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All Fall Down

Debt, Deregulation and Financial Crises

Jane D’Arista

All Fall Down traces the ways in which changes in financial structure and regulation eroded monetary control and led to historically high levels of debt relative to GDP in both developed and emerging economies. Rising stocks of debt drove the global financial system into crisis in 2008 when households, businesses, financial institutions and the public sector in some countries strained to generate sufficient income for debt service. The stagnation and fall in asset prices that followed began the process of unwinding that led to a run on the financial sector by the financial sector.
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Chapter 4: ERISA moves savings into securities markets

Jane D’Arista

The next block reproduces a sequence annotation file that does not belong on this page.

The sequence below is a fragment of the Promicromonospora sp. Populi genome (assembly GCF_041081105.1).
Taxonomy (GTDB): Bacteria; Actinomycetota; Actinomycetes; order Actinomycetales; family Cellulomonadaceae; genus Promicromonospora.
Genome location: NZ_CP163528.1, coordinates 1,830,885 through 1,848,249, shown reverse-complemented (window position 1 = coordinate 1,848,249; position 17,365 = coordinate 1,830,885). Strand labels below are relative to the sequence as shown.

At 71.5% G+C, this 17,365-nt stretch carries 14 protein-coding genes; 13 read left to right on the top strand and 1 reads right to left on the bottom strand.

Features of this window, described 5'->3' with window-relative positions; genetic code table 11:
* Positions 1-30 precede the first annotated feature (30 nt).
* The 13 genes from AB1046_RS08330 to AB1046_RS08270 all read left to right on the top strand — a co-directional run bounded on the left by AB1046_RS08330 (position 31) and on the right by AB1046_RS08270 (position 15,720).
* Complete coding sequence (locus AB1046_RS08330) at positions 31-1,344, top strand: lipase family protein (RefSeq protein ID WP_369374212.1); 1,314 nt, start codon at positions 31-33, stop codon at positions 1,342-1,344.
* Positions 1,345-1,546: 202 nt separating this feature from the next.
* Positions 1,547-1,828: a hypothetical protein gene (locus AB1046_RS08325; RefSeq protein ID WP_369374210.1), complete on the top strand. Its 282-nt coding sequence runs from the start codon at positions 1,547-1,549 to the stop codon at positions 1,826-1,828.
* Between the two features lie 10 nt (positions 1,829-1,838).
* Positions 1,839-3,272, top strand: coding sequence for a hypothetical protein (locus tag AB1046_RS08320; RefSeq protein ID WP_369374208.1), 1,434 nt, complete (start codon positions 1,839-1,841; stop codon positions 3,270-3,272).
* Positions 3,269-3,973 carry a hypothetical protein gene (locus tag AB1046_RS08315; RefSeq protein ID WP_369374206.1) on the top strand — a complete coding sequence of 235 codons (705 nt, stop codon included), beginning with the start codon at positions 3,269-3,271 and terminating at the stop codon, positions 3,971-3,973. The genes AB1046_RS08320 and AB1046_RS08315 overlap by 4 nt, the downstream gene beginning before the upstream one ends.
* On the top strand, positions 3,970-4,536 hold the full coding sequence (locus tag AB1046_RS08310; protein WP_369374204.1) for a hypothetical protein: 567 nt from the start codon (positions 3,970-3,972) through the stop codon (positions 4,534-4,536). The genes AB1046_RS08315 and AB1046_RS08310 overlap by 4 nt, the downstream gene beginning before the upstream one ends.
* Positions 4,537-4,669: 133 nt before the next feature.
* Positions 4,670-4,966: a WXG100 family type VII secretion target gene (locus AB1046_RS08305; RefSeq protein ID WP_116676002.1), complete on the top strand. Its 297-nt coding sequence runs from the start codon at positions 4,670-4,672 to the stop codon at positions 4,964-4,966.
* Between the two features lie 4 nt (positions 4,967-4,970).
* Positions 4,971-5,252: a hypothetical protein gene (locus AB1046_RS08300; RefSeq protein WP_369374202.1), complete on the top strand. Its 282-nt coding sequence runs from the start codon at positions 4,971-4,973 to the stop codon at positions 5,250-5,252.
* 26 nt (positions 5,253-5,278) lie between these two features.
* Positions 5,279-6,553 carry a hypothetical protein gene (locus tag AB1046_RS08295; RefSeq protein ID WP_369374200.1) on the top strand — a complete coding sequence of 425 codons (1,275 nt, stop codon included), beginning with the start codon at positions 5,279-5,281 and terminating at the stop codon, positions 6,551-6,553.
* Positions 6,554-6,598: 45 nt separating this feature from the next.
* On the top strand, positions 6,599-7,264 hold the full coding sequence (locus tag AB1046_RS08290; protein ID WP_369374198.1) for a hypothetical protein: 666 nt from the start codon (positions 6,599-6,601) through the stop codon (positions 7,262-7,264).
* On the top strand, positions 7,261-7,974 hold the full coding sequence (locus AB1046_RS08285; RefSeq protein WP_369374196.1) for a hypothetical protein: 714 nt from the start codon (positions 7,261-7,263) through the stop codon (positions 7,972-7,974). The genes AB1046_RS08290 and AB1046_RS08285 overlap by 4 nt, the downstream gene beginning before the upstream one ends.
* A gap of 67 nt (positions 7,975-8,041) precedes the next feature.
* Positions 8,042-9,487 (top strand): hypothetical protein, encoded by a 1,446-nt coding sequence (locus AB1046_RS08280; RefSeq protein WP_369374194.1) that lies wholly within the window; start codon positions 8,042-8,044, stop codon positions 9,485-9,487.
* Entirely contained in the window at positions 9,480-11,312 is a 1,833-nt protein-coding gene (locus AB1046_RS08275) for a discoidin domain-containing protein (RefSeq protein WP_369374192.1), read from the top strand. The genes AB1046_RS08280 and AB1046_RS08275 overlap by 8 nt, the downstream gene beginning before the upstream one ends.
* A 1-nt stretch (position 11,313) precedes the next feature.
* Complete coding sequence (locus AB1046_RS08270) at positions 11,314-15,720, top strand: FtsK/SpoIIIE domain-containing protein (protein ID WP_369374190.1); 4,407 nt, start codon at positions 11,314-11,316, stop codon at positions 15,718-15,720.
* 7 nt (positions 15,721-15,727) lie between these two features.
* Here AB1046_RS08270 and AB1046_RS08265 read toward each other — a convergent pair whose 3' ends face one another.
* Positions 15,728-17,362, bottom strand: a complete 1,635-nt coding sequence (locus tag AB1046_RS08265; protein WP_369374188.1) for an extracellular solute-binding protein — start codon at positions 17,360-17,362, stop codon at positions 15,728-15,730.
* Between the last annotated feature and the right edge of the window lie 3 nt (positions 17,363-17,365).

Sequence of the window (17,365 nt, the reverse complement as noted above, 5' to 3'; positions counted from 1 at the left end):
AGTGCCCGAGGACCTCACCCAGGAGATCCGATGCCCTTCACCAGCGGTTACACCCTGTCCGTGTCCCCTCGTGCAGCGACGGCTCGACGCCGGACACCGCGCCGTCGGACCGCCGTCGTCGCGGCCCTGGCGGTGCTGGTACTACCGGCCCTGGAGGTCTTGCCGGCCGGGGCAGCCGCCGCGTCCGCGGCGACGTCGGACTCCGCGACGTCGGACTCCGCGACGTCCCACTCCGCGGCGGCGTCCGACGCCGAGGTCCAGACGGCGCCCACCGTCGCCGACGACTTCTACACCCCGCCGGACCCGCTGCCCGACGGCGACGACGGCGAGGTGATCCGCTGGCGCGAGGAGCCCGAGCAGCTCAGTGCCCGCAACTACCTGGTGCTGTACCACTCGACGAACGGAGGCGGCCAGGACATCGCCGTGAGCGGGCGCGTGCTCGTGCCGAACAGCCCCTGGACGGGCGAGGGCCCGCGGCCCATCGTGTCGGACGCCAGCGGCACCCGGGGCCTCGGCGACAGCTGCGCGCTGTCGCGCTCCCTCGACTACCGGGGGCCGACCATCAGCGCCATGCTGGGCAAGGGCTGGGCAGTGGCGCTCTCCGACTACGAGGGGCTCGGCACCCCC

Prompted by notable bankruptcies that resulted in the loss of promised pensions, the Employee Retirement Income Security Act (ERISA) of 1974 required companies to back pensions with assets. This requirement increased demand for securities in which plans could invest and initiated a move of household savings from bank deposits to the capital markets — a shift that increased risk for households, lowered their level of protection as bank deposit insurance covered a smaller share of savings, and increased the impact on economic activity of gains and losses in households’ net worth. Those risks intensified as falling asset prices eroded the value of the holdings of defined benefit plans and encouraged their sponsors to transfer potential losses to beneficiaries by switching to defined contribution plans.

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